Forget about the Nachalat Shiva’a, Western Wall or Machne Yehuda Market. Check out some of Jerusalem’s most intriguing and bizarre spots. These quirky places truly capture the complex and diverse character of this city.
Austrian Hospice interior Courtesy Shchaf Rodberg
The Austrian Hospice
Best viewpoint in town | Courtesy Shirley Baumer
In the middle of the bustling Muslim Quarter in the old city of Jerusalem lies the Austrian Hospice. Built in 1857 as an Austro-Hungarian pilgrim’s hospice, the place currently operates as a pleasant guest house with simple rooms, a beautiful garden and a staff mainly composed of nuns. Even if you don’t plan to spend the night, it’s worth stopping by for the best viewpoint in the Old City or to try the authentic Austrian strudel. The doors are always locked – ring the bell to get inside.
Not far from the Austrian Hospice stands the St. Helena Coptic Church. It is an Armenian church that was built in the 12th century on the lower floor of the Holy Sepulchre Church. The church itself is worth a visit for its plain yet uncommon design and unique atmosphere, but the real surprise is hidden from most visitor’s eyes. Ask for direction one of the monks in the area and he will guide you to the northern portion, there you will find a stairway which leads to an ancient pit with exceptional acoustics – try out Queen’s Bohemian Rhapsody for the greatest impact.
Although there are more than 130,000 Ethiopians live in Israel, most Israelis are not that familiar with Ethiopian cuisine. Taspei, a small Ethiopian restaurant near the Machne Yehuda market, is a charming and fascinating place to visit. Most of the crowd are Ethiopian men that drink ‘Goldstar’ Israeli beer while eating Ethiopian delights.The place is dimly light both during the day and night, a fact that contributes to the unique atmosphere.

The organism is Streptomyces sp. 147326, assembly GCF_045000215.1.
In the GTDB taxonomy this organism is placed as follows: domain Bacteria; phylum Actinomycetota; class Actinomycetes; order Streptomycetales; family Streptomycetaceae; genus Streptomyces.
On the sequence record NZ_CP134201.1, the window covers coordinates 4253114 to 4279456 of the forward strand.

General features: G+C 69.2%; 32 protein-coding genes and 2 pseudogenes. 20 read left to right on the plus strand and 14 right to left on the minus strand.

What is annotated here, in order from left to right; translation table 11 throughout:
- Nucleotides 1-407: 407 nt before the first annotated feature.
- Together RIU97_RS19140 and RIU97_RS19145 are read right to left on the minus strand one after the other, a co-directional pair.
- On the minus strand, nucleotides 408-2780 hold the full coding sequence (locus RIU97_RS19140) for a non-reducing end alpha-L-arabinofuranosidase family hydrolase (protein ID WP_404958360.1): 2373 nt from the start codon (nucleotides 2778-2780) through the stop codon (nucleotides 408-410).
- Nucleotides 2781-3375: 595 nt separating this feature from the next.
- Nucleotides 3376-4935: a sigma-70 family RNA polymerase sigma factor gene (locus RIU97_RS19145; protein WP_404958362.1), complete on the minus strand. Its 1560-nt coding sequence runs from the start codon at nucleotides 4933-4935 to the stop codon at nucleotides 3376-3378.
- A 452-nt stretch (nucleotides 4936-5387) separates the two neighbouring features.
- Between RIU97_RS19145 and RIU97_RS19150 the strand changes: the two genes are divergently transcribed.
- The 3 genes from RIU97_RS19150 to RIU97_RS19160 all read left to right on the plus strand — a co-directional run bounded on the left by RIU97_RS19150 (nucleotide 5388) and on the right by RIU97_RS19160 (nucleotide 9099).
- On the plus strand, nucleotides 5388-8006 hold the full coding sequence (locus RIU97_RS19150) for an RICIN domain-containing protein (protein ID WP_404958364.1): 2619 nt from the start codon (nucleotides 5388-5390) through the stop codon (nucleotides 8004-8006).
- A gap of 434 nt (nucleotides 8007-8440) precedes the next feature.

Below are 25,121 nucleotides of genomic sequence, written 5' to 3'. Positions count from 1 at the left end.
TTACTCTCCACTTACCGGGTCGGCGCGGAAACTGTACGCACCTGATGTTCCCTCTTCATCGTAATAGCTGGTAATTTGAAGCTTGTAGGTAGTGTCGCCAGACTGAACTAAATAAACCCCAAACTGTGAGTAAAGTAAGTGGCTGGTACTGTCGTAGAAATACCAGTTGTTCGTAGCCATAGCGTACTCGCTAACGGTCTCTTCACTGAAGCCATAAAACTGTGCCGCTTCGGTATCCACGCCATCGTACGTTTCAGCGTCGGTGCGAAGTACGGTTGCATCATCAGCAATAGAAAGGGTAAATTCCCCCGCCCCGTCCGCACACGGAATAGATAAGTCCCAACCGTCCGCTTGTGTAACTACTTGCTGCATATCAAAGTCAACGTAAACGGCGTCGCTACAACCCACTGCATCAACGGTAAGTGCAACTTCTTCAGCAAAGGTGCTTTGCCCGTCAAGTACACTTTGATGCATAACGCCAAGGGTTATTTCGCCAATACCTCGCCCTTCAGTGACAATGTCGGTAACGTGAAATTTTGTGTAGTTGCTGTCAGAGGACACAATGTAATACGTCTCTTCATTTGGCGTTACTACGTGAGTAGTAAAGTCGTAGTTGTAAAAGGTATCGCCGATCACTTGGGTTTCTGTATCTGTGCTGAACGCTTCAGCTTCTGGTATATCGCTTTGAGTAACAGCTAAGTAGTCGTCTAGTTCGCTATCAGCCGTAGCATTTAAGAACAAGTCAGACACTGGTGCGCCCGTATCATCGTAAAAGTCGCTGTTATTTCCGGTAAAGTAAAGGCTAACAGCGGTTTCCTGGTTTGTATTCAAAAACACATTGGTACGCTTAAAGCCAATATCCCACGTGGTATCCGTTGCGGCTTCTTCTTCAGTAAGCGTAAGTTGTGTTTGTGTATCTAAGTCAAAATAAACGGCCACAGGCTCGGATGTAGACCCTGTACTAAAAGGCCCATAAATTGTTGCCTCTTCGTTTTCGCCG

Sergey Yard is located In the heart of Jerusalem, near the Russian Compound. After a long ownership fight, Israel agreed to the Russian government’s demand to regain control over the compound. Built by the Tsar’s son in the 19th century for the benefit of Russian pilgrims, it is considered as one of the architectural pearls of Jerusalem. In the yard you can find two decorated stone towers, a beautiful garden, a golden fish pool and a European eclectic style building.
Barbur Gallery is located in the narrow, winding alleys of Nachlaot neighborhood; the absolute best neighborhood to get lost in. The place is an independent, non-profit gallery of contemporary artists. The exhibitions mainly focus on social matters from a critical point of view and change on a monthly base. There is always something unusual to see here ranging from avant-garde performances, installations and lectures to poetry slam events and documentary nights. Although tiny in size, it is one of the most influential galleries in the city. Shirley Baumer